Volume 52 | Number 1 | February 2017

Abstract List

Sophia Miryam Schüssler‐Fiorenza Rose M.D., Ph.D., Margaret G. Stineman M.D., Qiang Pan M.A., Hillary Bogner M.D., Jibby E. Kurichi M.P.H., Joel E. Streim M.D., Dawei Xie Ph.D.


To determine whether higher activity of daily living () limitation stages are associated with increased risk of hospitalization, particularly for ambulatory care sensitive () conditions.

Data Source

Secondary data analysis, including 8,815 beneficiaries from 2005 to 2006 Medicare Current Beneficiary Survey ().

Study Design

limitation stages (0‐) were determined at the end of 2005. Hospitalization rates were calculated for 2006 and age adjusted using direct standardization. Multivariate negative binomial regression, adjusting for baseline demographic and health characteristics, with the outcome hospitalization count was performed to estimate the adjusted rate ratio of ACS and non‐ACS hospitalizations for beneficiaries with ADL stages > 0 compared to beneficiaries without limitations.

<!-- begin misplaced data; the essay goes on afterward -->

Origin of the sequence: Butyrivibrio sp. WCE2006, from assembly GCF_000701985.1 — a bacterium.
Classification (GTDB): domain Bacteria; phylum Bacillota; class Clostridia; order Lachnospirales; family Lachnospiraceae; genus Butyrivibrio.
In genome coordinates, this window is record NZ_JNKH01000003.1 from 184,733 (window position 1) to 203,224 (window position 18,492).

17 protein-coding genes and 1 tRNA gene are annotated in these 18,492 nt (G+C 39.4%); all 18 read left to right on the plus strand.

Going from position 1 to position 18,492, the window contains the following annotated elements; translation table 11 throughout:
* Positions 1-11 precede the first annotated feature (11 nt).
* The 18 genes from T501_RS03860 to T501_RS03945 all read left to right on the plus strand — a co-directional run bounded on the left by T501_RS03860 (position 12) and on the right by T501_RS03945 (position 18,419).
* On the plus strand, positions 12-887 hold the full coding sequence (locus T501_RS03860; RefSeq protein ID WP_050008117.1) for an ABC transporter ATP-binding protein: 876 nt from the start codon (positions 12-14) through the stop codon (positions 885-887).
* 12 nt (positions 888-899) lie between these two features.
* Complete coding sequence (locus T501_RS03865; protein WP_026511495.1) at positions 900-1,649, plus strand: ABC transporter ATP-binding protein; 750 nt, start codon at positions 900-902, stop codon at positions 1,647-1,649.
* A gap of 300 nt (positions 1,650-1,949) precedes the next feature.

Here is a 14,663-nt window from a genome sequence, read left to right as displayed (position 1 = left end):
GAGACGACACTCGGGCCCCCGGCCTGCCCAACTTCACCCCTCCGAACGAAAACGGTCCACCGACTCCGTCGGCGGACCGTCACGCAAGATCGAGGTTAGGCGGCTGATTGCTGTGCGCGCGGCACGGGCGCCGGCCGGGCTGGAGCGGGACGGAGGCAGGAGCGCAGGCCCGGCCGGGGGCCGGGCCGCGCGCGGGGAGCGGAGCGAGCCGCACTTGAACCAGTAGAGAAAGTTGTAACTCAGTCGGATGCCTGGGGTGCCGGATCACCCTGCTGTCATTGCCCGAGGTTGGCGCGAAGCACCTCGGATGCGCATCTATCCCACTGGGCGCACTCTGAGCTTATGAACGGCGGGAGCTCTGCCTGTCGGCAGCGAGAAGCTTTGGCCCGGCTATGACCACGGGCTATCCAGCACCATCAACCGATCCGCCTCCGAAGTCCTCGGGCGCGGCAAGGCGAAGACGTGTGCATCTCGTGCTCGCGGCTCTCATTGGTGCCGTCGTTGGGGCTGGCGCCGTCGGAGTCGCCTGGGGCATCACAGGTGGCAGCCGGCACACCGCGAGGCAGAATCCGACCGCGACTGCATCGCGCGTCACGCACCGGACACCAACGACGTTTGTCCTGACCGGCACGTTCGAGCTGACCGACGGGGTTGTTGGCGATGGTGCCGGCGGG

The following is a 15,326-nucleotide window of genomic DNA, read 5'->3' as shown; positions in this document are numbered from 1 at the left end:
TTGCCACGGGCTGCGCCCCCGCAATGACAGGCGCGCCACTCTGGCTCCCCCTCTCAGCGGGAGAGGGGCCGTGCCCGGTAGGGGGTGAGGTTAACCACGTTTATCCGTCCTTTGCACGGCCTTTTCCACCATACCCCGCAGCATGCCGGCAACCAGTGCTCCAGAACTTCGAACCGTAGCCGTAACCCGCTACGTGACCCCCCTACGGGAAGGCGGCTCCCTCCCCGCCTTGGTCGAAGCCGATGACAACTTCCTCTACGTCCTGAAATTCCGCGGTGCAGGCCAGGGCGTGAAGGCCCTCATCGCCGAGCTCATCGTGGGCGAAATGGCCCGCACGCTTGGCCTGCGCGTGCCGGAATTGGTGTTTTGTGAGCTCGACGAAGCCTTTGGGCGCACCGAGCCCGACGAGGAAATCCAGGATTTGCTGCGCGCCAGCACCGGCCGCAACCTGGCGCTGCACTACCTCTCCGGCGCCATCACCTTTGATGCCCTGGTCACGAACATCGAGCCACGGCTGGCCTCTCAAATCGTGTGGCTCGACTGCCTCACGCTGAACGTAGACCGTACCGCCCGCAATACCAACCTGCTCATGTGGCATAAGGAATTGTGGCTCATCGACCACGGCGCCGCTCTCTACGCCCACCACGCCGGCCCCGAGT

Data Collection

Baseline stage and health conditions were assessed using 2005 data and count of hospitalization determined using 2006 data.

Principal Findings

Referenced to stage 0, the adjusted rate ratios (95 percent confidence interval) for stage I to stage ranged from 1.9 (1.4–2.5) to 4.1 (2.2–7.8) for hospitalizations compared with from 1.6 (1.3–1.9) to 1.8 (1.4–2.5) for non‐ hospitalizations.


Hospitalization rates for conditions increased more dramatically with limitation stage than did rates for non‐ conditions. Adults with limitations appear particularly vulnerable to potentially preventable hospitalizations for conditions typically manageable in ambulatory settings.